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After.Life


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Product Details

  • Actors: Liam Neeson, Justin Long, Christina Ricci, Josh Charles, Celia Weston
  • Format: Multiple Formats, Color, NTSC, Subtitled, Widescreen
  • Language: English
  • Subtitles: Spanish, English
  • Region: Region 1 (U.S. and Canada only. Read more about DVD formats.)
  • Aspect Ratio: 2.35:1
  • Number of discs: 1
  • Rated: R (Restricted)
  • Studio: Anchor Bay Entertainment
  • DVD Release Date: August 3, 2010
  • Run Time: 103 minutes
  • Average Customer Review: 3.4 out of 5 stars  See all reviews (153 customer reviews)
  • ASIN: B003IY498Y
  • Amazon Best Sellers Rank: #24,175 in Movies & TV (See Top 100 in Movies & TV)
  • Learn more about "After.Life" on IMDb

Special Features

  • Audio Commentary with Co-Writer/Director Agnieszka Wojtowicz-Vosloo
  • Delving Into the After.Life: The Art of Making A Thriller
  • Theatrical Trailer

Editorial Reviews

Product Description

Young couple Paul (Justin Long) and Anna (Christina Ricci) are toying with the prospect of marriage when they have a chance encounter with Eliot (Liam Neeson), a mysterious undertaker who claims he can speak with the dead. When Anna becomes caught in the otherworldly realm between life and death, she risks being buried alive. Will Eliot help her, or is he being driven by darker motivations?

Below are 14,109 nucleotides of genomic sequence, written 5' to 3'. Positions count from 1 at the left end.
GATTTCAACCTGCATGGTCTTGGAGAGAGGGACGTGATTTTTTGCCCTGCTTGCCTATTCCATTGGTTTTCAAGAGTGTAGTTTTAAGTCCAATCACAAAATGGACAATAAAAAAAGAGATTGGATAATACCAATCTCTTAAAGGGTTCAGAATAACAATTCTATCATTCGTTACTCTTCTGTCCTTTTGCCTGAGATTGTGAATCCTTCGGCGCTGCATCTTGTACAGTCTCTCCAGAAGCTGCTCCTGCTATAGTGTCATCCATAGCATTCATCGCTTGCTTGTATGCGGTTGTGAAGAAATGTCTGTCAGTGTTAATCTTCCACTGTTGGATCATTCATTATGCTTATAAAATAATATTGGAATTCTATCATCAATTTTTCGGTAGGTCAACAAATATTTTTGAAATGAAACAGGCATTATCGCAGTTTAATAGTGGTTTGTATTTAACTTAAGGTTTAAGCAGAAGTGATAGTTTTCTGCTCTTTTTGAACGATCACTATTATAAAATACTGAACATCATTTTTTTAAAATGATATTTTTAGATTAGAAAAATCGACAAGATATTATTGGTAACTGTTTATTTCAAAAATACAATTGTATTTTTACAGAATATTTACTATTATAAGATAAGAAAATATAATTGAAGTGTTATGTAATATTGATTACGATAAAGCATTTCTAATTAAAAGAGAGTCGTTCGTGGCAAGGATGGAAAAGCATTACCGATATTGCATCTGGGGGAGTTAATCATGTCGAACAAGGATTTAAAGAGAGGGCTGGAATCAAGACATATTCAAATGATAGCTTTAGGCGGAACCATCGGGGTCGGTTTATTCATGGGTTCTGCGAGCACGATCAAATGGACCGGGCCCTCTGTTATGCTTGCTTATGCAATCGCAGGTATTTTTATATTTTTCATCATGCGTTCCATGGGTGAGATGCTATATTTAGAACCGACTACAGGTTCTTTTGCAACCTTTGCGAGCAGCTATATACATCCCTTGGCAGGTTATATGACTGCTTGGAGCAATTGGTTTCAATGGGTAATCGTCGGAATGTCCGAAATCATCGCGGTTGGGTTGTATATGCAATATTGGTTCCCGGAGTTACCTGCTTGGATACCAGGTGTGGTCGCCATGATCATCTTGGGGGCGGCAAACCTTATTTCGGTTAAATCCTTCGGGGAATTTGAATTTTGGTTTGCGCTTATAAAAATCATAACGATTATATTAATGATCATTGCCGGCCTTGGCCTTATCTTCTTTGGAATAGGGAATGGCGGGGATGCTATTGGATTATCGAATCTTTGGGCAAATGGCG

Amazon.com

Quite a few folks in the movies have seen dead people, especially since The Sixth Sense, but After.Life gives this by-now-familiar conceit an intriguing spin. As director-cowriter Agnieszka Wojtowicz-Vosloo's 2009 film would have it, the deceased aren't exactly dead. At least not yet; in the days between whatever killed them and the moment they're put in a box and lowered six feet under, they're caught in some kind of purgatory, no longer alive but still able to move and communicate. Not to everyone, of course; only Eliot Deacon (Liam Neeson) has the ability, be it a gift or a curse, to converse with these infernal travelers as he readies them for their final rest in the basement of his funeral home. That's where he meets Anna Taylor (Christina Ricci), who died in a car crash following a nasty argument with her boyfriend, Paul (Justin Long). Anna, not surprisingly, is in denial. How can she be dead, when she can still walk, talk, and experience emotions? Well, it's complicated, but Eliot's there to help her sort it all out--that is, unless he's up to something considerably more sinister, a question that remains in doubt even at the very end. After.Life has a cool concept, a good look, an ominous vibe (driven by former Tangerine Dream member Paul Haslinger's relentlessly spacy, downbeat musical score), and some fine performances. But movies like this depend on the rules and boundaries the filmmakers establish. In The Sixth Sense, those rules ("dead people don't know they're dead," etc.) are simple and consistent. Here they're a bit more confusing. How can the deceased wield a knife, open a locked door, or even make a phone call? If Anna is dead, why can she still see her breath on a windowpane? The willingness to accept such things may well affect one's appreciation of this very absorbing film. --Sam Graham